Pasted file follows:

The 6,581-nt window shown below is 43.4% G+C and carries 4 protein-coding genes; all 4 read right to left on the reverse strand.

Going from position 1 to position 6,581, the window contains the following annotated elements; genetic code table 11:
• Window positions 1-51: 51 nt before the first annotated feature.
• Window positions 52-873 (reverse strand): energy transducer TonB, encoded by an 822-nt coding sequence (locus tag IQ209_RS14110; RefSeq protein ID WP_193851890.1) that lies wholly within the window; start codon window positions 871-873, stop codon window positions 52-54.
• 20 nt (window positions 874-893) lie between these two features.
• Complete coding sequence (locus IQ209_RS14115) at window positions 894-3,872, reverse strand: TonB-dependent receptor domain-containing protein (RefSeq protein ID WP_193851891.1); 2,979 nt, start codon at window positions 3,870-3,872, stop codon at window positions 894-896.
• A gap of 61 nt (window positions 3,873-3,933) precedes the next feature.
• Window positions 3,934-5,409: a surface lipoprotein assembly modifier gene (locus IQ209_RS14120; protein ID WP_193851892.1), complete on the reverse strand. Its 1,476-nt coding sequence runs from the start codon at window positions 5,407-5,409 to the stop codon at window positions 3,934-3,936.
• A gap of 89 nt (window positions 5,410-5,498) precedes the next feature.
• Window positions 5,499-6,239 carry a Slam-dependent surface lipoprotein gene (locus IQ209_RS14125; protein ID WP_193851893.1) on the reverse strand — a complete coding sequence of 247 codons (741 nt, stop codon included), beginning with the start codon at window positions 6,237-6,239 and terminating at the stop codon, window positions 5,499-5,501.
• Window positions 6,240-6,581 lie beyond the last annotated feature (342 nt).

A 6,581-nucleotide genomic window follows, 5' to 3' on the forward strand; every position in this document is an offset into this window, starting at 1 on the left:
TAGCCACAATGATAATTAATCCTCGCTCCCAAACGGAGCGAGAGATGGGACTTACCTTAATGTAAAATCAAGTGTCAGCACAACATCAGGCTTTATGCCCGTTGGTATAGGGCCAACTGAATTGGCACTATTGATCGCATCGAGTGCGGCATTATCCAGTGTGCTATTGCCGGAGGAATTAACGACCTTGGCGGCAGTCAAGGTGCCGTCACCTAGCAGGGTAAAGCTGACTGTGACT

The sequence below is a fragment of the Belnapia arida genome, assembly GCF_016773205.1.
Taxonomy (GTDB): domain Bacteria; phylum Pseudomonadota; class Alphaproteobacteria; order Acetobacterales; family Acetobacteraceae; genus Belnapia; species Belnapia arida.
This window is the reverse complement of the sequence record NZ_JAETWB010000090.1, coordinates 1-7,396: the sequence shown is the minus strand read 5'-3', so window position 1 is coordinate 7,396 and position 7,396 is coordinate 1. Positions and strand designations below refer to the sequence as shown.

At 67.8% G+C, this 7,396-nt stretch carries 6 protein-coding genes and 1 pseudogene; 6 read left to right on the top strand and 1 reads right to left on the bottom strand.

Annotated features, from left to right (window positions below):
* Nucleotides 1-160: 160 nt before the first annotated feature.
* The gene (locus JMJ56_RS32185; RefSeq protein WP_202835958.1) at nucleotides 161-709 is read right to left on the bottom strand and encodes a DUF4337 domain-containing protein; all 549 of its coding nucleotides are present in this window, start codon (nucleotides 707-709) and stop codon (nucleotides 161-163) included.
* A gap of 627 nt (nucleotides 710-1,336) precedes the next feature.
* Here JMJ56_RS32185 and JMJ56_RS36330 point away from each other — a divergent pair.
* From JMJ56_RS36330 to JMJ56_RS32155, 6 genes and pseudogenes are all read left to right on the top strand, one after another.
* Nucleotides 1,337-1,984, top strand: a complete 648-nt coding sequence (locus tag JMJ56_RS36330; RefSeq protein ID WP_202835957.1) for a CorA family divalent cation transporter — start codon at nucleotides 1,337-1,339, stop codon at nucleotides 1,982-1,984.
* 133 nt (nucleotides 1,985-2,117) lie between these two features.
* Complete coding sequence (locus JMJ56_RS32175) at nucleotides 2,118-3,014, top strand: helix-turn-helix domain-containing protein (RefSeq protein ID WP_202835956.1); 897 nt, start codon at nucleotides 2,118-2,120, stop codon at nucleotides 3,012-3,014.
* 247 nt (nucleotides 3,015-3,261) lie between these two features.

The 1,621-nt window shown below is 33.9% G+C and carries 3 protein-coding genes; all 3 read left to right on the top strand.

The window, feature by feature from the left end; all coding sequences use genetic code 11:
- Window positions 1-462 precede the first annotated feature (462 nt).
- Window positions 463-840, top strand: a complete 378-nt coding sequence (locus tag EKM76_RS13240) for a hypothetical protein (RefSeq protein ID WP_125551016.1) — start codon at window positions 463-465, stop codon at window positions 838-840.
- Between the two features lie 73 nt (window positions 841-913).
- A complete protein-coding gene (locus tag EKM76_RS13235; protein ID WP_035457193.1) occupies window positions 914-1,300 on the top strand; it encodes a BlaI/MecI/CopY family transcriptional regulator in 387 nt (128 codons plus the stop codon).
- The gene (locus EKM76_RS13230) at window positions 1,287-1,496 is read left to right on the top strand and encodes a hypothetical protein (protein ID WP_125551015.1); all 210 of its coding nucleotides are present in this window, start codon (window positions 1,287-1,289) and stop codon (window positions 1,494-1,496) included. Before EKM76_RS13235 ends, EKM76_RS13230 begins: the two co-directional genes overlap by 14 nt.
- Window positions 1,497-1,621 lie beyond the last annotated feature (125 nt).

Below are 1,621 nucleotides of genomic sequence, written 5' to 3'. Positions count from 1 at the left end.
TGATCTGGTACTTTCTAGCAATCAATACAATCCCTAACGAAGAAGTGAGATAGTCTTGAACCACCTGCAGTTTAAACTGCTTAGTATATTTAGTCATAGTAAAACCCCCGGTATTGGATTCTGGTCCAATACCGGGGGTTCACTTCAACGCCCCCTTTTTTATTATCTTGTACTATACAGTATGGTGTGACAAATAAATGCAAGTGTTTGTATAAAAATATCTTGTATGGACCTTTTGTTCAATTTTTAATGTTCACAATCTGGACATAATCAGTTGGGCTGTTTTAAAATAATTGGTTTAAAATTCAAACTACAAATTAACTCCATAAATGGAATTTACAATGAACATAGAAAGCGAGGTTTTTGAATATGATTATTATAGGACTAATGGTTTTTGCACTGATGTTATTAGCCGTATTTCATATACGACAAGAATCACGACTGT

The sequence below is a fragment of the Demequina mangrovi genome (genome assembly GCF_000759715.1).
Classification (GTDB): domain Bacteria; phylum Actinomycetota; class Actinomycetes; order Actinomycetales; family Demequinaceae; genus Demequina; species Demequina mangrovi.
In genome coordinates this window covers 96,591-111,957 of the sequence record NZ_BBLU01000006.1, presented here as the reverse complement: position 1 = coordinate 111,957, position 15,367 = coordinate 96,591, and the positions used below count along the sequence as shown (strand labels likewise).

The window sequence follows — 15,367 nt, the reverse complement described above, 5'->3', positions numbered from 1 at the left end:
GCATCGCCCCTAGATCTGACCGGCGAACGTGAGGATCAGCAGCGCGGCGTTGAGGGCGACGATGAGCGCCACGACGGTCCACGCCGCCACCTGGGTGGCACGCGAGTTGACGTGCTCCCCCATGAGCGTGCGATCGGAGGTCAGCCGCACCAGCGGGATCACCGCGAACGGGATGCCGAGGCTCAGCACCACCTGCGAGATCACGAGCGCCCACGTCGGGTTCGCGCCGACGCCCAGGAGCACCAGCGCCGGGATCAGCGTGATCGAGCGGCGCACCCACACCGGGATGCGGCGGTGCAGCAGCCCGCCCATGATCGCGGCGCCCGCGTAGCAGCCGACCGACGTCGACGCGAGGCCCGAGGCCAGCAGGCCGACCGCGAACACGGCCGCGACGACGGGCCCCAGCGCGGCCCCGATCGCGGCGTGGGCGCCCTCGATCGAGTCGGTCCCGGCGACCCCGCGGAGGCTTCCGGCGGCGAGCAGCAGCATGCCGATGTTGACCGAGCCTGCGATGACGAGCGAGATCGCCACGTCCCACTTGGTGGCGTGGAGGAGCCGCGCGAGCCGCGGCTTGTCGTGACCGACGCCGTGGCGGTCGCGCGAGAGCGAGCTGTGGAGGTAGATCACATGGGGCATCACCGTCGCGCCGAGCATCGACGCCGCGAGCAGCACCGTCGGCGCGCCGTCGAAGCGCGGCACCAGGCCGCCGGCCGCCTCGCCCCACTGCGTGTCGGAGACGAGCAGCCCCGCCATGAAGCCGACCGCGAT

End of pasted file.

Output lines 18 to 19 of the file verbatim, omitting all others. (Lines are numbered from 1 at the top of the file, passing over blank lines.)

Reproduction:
Annotated features, from left to right (window positions below):
* Nucleotides 1-160: 160 nt before the first annotated feature.